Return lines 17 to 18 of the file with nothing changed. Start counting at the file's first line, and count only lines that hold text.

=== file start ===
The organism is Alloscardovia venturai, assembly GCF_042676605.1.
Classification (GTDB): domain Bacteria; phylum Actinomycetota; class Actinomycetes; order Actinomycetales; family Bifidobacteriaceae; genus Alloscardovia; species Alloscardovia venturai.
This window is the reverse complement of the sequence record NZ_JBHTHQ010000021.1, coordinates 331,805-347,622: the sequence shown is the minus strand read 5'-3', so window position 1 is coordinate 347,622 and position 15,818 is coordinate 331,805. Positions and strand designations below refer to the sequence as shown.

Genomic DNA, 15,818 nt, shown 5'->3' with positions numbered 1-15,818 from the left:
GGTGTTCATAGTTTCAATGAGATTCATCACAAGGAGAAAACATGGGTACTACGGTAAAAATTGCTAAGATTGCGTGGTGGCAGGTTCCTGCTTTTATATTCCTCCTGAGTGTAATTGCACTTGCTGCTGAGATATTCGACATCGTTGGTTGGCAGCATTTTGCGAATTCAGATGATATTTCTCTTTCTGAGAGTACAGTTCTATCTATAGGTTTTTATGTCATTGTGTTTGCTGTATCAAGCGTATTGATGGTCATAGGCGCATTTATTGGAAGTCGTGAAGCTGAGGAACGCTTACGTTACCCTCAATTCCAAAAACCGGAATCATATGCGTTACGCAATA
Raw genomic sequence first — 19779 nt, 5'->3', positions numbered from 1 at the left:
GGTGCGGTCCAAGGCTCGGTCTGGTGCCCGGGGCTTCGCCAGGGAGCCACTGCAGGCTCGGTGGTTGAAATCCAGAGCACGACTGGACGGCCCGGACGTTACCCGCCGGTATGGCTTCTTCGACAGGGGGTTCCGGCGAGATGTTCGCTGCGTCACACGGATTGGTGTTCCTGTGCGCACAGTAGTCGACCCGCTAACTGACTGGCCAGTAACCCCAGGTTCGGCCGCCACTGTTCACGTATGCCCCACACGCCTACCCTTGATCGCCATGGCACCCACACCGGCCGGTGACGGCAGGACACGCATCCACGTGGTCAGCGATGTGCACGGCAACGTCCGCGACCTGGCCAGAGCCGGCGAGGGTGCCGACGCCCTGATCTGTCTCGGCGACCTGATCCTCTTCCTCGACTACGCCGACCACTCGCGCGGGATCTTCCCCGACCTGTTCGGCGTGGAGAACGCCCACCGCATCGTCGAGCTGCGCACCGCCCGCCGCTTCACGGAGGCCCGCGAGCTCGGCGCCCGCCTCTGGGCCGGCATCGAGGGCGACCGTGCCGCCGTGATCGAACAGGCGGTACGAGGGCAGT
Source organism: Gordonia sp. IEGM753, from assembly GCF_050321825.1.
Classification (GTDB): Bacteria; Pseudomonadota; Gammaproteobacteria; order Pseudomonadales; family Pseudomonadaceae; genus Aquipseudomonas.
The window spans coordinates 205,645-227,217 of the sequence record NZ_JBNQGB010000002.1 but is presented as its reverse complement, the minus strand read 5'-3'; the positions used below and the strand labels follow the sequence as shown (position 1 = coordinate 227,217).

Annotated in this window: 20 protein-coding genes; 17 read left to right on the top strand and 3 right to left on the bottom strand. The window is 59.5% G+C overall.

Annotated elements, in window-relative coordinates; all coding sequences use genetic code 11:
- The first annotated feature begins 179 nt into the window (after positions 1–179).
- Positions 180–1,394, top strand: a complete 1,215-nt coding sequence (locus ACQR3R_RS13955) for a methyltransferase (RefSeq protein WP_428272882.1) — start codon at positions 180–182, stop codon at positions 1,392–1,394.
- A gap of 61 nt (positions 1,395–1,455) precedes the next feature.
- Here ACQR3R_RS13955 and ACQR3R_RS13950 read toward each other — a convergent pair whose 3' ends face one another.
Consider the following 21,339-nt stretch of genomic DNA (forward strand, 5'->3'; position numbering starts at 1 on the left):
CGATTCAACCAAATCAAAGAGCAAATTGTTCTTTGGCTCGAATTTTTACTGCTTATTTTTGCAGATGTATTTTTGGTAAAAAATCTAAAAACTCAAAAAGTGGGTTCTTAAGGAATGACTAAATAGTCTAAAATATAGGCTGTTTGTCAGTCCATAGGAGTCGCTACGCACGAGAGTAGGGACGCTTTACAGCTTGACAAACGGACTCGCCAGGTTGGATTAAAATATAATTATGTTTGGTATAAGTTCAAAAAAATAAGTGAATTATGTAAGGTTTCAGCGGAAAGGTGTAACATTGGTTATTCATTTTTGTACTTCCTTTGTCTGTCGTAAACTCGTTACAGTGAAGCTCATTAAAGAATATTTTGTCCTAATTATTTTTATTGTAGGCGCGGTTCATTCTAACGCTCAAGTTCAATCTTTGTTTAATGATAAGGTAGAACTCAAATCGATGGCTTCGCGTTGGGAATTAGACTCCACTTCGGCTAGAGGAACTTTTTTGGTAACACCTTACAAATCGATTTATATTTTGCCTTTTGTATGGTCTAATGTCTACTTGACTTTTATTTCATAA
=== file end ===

Consider the following 21,339-nt stretch of genomic DNA (forward strand, 5'->3'; position numbering starts at 1 on the left):
CGATTCAACCAAATCAAAGAGCAAATTGTTCTTTGGCTCGAATTTTTACTGCTTATTTTTGCAGATGTATTTTTGGTAAAAAATCTAAAAACTCAAAAAGTGGGTTCTTAAGGAATGACTAAATAGTCTAAAATATAGGCTGTTTGTCAGTCCATAGGAGTCGCTACGCACGAGAGTAGGGACGCTTTACAGCTTGACAAACGGACTCGCCAGGTTGGATTAAAATATAATTATGTTTGGTATAAGTTCAAAAAAATAAGTGAATTATGTAAGGTTTCAGCGGAAAGGTGTAACATTGGTTATTCATTTTTGTACTTCCTTTGTCTGTCGTAAACTCGTTACAGTGAAGCTCATTAAAGAATATTTTGTCCTAATTATTTTTATTGTAGGCGCGGTTCATTCTAACGCTCAAGTTCAATCTTTGTTTAATGATAAGGTAGAACTCAAATCGATGGCTTCGCGTTGGGAATTAGACTCCACTTCGGCTAGAGGAACTTTTTTGGTAACACCTTACAAATCGATTTATATTTTGCCTTTTGTATGGTCTAATGTCTACTTGACTTTTATTTCATAA